APA Traffic Pattern and Communication Procedures, Pompano Beach, KPMP.

An airfield traffic pattern (Close Pattern, Rectangular Pattern ) is a standard path followed by aircraft when taking off or landing while maintaining visual contact with the airfield. At an airport, the pattern (or circuit in the Commonwealth) is a standard path for coordinating air traffic.

When I was a student in the army aviation school in 1992, I learned the golden rule of standard traffic pattern entries: Always enter the downwind leg on a 45-degree angle and at pattern altitude. This is the best and safest entry, because it enables you to see other pilots in the pattern and enables those in the pattern to see you. It also allows you to establish yourself about a half-mile from the runway on a downwind ground track, which puts you in a familiar position from which to complete the pattern and your landing.

Everyone agrees that this is the way to do it, the question is how? How do you safely position yourself to make that 45-degree entry to the downwind leg at a non towered airport, take the wind and terrain (airport advisories are not always available and you can only discern so much from a sectional) into account, and get a good look at an unfamiliar airport? Just use your heading indicator (HI), which some pilots call the directional gyro (DG), and think in three dimensions.
Another way is to pass over the runway at the altitude of 1500 feet to be familiar with the entrance, wind, active runway etc.

Five basic steps

Fly to a position that gives you a good look at the airport and the windsock. Since both are best seen from above, fly directly over the airport. To safely stay out of the pattern, fly over the airport at an altitude that is at least 1,000 feet above traffic pattern altitude (not field elevation). Since most traffic patterns are between 800 and 1,000 feet above ground level (agl) don’t forget that faster, heavier, or turbine aircraft typically fly the traffic pattern at 1,500 AGL this should put you around 2,000 feet ACL or above. Your safety is assured by vertical rather than lateral separation. Remember, think in three dimensions.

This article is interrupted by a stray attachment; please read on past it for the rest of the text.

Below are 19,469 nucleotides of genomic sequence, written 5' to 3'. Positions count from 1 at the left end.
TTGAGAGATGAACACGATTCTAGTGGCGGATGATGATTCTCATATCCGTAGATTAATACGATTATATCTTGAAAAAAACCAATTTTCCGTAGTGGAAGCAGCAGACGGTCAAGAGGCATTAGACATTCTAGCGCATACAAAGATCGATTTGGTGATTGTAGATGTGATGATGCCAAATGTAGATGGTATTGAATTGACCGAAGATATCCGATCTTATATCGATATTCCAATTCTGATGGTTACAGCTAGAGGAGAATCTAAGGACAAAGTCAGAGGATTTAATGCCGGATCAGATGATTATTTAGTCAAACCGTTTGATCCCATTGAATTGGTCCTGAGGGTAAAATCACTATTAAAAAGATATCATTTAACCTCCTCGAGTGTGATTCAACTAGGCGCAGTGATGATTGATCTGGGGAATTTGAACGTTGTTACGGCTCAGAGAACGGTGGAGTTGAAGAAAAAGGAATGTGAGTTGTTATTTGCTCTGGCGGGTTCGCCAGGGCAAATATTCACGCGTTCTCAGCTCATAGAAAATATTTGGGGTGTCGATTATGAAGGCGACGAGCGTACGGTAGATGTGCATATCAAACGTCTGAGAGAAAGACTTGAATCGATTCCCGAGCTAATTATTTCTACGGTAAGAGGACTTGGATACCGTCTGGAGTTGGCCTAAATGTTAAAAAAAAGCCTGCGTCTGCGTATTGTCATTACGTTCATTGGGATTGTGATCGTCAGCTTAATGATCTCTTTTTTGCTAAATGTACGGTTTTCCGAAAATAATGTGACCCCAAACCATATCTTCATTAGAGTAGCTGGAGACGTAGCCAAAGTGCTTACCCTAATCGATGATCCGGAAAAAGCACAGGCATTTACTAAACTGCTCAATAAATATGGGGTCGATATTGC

While flying over the airport, look at the windsock, determine the wind direction, and select a runway on which to land that corresponds closest with the wind. Because runway numbers correspond to their magnetic directions, you will soon use your HI to set yourself up on a proper entry heading. While overhead, also look for aircraft in the pattern and on the ground ready to launch. (Don’t forget to monitor and use the common traffic advisory frequency, or CTAF.)

As you pass over the airport, look at your heading indicator. For a left-turning pattern, turn in the shortest direction that will place the selected runway’s heading on the first 45-degree tick to the right of the lubber line. This sets you on a course away from the airport directly opposite from the heading on which you will enter the pattern.

Fly this outbound heading until you reach the outside limit of what you would consider to be a normal pattern. Begin a normal descent upon reaching this point; 500 feet per minute (fpm) works well. Maintain your heading away from the airport until you have descended 500 feet (1 minute).

Look at the tick mark at the bottom of your heading indicator to find the reciprocal of your current heading. This is the course you will use to enter the downwind leg. While continuing your descent, turn 180 degrees to the right (into the wind) until this heading is under the lubber line. (Don’t forget to scan for traffic at all times.) Level off at pattern altitude. If you have done just right, you’ll be on a perfect 45-degree entry to the downwind.

The one important thing to remember with this procedure is to turn into the wind when reversing your course for the pattern entry. Turning with the wind will bring you into the downwind leg closer to the approach end of the runway than you might like. Limit your bank angles to 30 degrees or so. Especially in a high-wing airplane, any steeper bank angle will cause the wing to block your view while turning. Remember, you should be flying with your head up and swiveling, looking for traffic.

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